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Day 75 — A Fine Art: Reading the Fine Print

Searching for love online—and a job—intersect at reading the fine print. Let me be the first to admit that I don’t always read the fine print in an online dating profile, or employee manual, despite constant harping from lawyers and career counselors that this is important.

Sometimes, you need to experience the horror of not reading the fine print to convince yourself that you really need to pay attention to the details. Close-call example: A woman my ex husband was about to pursue on OkCupid.com said to read to the end of her profile. He dutifully followed her advice.

So, boom, he gets to the end and if worms don’t have balls it turns out this woman does. Yes, she was a he! Naturally, my ex goes back and looks at the picture and says to himself, Yeah, I can see the gender crossover. Good thing.

My run-ins with reading the fine print typically relate to not reading it. Like in potential dating situations, it can be important in employee-employer relationships. Enter the dreaded employment manual. The last one I got was so big I figured it had cost several trees their lives. I threw it away, thinking I’ll never need it. I regretted that decision when I got laid-off.

Details become excruciatingly important if your employer accuses you of misconduct, or you need to argue a point. That can happen if you’re trying to prove, for example, that you were singled out for an impropriety, such as not coding your time sheet properly.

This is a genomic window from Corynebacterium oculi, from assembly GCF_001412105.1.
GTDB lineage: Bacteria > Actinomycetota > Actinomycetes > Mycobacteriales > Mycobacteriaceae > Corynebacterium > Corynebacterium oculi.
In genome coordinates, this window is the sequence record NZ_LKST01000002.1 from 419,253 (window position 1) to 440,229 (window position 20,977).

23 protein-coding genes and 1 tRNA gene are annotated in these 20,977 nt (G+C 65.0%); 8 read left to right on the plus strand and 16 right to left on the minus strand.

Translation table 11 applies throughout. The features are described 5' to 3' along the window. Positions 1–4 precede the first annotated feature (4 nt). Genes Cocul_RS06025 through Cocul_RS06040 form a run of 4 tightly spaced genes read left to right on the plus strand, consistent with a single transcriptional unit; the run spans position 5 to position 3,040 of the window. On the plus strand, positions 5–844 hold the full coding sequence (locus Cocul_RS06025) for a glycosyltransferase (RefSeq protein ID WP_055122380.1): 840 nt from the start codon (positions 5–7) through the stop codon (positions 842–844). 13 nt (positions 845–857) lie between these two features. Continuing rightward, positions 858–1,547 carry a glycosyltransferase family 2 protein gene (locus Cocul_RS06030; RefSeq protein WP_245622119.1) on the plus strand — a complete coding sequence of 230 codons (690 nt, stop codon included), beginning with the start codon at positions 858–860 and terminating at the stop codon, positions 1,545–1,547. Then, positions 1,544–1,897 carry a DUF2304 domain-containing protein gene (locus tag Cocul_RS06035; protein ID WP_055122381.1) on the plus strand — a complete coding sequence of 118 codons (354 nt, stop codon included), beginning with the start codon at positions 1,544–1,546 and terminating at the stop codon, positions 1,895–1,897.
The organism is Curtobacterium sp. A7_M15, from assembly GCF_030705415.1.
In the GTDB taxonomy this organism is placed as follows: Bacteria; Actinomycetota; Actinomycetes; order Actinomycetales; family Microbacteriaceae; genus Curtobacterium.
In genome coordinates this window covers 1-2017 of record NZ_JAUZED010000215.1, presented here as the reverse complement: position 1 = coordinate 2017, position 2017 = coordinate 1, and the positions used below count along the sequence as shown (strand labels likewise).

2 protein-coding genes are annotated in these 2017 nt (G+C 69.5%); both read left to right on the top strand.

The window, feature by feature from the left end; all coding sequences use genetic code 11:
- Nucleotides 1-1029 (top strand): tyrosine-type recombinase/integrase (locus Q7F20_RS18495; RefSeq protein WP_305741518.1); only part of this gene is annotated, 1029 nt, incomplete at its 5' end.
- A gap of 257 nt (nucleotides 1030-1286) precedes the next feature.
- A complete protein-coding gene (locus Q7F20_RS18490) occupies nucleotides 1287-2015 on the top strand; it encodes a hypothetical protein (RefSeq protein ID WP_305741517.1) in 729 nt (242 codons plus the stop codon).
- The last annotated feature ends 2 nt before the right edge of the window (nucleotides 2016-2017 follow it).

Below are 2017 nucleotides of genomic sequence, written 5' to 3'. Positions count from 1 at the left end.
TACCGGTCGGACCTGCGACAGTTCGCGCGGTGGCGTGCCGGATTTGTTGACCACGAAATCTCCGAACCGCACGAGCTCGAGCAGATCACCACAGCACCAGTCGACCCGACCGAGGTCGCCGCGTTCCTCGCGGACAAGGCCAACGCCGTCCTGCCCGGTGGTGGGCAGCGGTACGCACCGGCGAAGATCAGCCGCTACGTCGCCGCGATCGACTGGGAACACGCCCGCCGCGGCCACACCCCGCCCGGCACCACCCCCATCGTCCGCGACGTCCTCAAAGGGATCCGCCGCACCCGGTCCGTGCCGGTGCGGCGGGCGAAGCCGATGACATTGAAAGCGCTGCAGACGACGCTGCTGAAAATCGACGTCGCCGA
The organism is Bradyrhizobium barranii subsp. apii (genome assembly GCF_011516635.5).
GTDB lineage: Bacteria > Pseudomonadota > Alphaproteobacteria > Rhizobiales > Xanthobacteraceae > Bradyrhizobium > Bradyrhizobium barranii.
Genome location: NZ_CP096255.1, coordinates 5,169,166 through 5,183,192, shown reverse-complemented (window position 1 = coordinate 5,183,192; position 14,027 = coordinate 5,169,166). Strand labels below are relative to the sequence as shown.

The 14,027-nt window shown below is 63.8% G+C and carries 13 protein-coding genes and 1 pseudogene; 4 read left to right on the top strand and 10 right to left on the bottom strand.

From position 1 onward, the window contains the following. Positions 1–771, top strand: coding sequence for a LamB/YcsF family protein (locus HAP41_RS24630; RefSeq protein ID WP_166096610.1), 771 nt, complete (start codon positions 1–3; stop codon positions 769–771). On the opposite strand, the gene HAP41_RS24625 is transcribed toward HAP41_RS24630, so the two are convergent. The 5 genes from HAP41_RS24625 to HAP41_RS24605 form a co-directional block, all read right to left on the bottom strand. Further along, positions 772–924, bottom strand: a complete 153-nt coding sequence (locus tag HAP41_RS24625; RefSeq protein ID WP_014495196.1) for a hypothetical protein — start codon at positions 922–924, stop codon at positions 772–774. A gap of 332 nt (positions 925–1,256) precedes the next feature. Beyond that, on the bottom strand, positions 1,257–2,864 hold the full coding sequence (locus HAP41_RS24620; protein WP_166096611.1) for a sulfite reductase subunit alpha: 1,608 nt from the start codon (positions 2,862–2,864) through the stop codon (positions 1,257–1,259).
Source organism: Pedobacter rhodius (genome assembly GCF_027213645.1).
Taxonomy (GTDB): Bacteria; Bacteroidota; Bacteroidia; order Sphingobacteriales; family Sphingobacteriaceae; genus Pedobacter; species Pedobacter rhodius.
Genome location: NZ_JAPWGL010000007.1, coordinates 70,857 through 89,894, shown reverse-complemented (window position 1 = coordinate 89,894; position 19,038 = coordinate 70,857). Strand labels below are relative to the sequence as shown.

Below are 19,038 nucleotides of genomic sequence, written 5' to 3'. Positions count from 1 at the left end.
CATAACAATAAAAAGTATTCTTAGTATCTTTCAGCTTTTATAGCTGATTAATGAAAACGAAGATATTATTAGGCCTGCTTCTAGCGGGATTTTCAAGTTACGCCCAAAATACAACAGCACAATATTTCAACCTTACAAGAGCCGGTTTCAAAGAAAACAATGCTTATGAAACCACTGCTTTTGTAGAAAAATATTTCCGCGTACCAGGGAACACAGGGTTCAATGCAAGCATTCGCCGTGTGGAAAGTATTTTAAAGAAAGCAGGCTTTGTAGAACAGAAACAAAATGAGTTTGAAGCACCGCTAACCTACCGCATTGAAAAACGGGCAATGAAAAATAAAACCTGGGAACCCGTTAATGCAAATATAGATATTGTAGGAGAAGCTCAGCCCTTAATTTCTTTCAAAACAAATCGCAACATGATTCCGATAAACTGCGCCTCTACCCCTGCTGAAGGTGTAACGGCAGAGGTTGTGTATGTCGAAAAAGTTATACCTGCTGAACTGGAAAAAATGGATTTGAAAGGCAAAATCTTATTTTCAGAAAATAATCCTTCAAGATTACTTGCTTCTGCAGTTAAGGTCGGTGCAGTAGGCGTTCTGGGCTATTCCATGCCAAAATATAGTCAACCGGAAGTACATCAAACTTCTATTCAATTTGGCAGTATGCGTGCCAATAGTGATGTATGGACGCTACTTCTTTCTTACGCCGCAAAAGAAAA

A question to ask yourself: Do you code time off for a doctor’s appointment as vacation, sick leave or something else? If you encounter a major medical issue that requires more frequent absences from the office, you will want to follow the rules from the get-go.

While you are covered by federal employment laws in addition to abiding by the rules of your employer, you should also be aware of laws specific to your state. In Washington, D.C., the Parental Leave Act of 1994 allows parents to take up to 24 hours of leave during any 12-month-period to attend or participate in school-related events for their child.

I doubt many parents are aware of that law and bet they would code such time off from work as personal leave or vacation time, rather than ask if another code would allow them to spare using up this time.

At the start of your next job, clear up these administrative-type questions rather than wait for a blow-up that could cost you your job.

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